Mumbai Diary: Saturday Dossier
The city - sliced, diced and served with a dash of sauce
Sea it to believe it
Even the statue of a mermaid dons a mask during the lockdown, at Marine Drive on Friday. Pic/Bipin Kokate
What we look for in lockdown
The way our lives have changed after the lockdown reflects not just offline, but online as well. A popular search engine released the results of a study named "Search in the lockdown" yesterday; exactly one month after the country was effectively shut down. It showed that Coronavius-related searches had jumped a whopping 497 per cent in the past 30 days, with people scrambling for information online. Kanika Kapoor was the most searched celebrity, toppling the likes of Priyanka Chopra and Katrina Kaif after she tested positive for the virus. Amitabh Bachchan and Rajinikanth, who have been advocating the need to stay at home, were the most-searched male celebrities, and the recipe for Dalgona coffee trended not just across the world, but in India, too.
Get, set, mango!
Messages of alarm and advice, some well-meaning and some fake, are being exchanged furiously on WhatsApp groups these days as the lockdown gets prolonged. These days, information is more about where you get what, and who is delivering what. As it turns out, groups of people have been keen to order boxes of mangoes. In fact, a certain SoBo community chat saw at least 40 persons adding themselves to a long WhatsApp list of those who want mangoes. A tempo carrying the requisite boxes ordered by residents arrived recently, with frantic chats about where the vehicle was parked, etc. After that, it was about laying hands on the boxes, as the chat changed to, "Tempo arrived; go and collect." It got this diarist thinking that the saffron fruit certainly earns the epithet of "the king."
A splash of colour for charity
Here's your chance to lend a helping hand during this pandemic even as you snap up a treasured work of art. Online auction house Saffronart will put 52 artworks by Indian and Southeast Asian painters under the hammer on April 29 and 30, with the proceeds being donated to three NGOS — Goonj, Youth for Unity and Voluntary Action, and Stree Mukti Sanghatana — which are trying to help those worst affected. "It's a no-reserve online fundraiser that has come together because of the generous contributions of several artists, gallerists, collectors, and connoisseurs in the industry. We hope to see the community rally for the cause and help those most affected by the crisis rebuild their lives," Minal and Dinesh Vazirani, the firm's co-founders, told this diarist.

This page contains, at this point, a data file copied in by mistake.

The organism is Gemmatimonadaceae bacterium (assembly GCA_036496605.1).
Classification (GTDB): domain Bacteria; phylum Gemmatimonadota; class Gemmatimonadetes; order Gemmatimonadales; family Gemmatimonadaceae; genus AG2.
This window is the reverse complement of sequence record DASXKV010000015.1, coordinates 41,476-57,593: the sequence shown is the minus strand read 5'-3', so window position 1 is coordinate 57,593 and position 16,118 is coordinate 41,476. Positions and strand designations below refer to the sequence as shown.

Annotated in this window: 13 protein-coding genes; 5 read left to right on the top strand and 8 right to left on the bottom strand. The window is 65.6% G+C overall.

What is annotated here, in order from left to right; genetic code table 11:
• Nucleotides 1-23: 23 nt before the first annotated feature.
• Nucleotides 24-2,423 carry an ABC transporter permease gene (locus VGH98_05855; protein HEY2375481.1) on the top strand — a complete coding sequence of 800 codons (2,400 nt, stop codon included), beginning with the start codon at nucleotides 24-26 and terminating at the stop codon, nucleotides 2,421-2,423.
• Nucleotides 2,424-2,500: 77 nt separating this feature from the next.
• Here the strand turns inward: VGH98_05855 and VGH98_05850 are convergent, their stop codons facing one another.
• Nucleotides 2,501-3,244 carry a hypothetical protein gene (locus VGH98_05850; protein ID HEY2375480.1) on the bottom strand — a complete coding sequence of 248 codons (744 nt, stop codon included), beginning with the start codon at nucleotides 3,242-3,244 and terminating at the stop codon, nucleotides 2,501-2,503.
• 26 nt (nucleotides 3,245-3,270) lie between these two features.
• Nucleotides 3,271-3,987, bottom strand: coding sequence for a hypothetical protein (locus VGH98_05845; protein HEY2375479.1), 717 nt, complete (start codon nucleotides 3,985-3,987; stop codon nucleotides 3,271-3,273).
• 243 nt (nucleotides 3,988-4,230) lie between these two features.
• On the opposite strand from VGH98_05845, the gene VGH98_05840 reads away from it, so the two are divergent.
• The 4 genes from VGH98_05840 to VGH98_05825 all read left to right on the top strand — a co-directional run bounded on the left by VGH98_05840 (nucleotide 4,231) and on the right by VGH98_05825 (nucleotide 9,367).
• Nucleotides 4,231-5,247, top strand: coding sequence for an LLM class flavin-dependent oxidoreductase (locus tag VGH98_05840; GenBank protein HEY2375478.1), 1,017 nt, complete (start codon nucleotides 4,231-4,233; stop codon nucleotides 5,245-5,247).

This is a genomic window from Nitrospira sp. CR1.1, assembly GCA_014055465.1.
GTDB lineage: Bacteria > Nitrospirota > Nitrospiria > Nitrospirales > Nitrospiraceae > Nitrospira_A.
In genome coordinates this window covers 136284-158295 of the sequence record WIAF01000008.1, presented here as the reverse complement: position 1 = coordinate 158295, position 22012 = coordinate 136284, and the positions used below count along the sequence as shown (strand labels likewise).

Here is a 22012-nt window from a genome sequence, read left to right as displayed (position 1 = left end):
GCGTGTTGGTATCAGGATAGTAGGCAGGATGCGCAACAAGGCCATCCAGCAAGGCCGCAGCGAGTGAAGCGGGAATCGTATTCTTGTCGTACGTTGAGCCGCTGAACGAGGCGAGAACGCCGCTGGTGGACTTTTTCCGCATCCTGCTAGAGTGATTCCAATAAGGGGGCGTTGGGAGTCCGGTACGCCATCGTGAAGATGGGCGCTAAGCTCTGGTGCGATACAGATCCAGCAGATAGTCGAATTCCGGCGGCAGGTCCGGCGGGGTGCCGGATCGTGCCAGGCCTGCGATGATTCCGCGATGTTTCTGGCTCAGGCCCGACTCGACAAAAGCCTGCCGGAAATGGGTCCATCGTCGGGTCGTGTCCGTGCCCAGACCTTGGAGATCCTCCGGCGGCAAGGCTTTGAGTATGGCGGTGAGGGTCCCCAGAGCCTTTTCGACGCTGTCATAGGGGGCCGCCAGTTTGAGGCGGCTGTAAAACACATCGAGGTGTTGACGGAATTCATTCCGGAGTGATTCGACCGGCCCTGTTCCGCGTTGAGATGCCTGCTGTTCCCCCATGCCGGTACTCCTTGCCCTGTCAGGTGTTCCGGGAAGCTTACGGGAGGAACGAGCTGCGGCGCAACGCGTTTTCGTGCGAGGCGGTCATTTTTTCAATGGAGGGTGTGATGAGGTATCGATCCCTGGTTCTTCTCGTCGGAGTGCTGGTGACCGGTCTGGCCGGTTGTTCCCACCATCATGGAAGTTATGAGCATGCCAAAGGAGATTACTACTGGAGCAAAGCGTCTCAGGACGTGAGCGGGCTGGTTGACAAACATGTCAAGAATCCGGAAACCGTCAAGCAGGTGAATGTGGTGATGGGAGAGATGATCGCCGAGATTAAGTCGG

Take a paws for fun with canines
The lockdown has confined not just human beings to their homes, but pets, too. And an online platform for dog accessories called Lana Paws has now made a video that shows female owners having a gala time with their canine children. Vidha Shukla, founder of the firm, told this diarist, "We were watching a trend across social media of pet owners having fun with their dogs [during the global lockdown] and decided that we, too, would send out positive vibes during this stressful time. So, we thought of putting together a video that features dog mommies dancing with their pets [to the tune of Kudi nu nachne de from the movie Angrezi Medium]." Log on to Lana Paws's Instagram page to check the fun video out.
The jury is out for this prize
Aruni Kashyap and Leela Samson
The JCB Prize for Literature is one of the biggest home-grown accolades for authors, and the organisers have released the list of names for the jury for this year's edition. The panel will be chaired by Bharatanatyam legend, author and former chairperson of Sangeet Natak Akademi, Leela Samson. The other names on it are writer-translator Aruni Kashyap; professor, cultural theorist and author Tejaswini Niranjana; playwright and director Ramu Ramanathan; and Deepika Sorabjee, head of the arts and culture portfolio at Tata Trusts. Collectively, they will announce a longlist of 10 titles on September 1. Later, a shortlist of five books will be announced on September 25, with each of the authors receiving `1 lakh. The actual ceremony will take place on November 7, where the winner of the `25-lakh prize will be declared. Speaking about the jury, Samson said, "This initiative has presented us with an amazing opportunity to award the most reflective, imaginative and persuasive piece of contemporary fiction writing in India. We hope that the prize will encourage readers to look at India's vast literary culture with renewed excitement."
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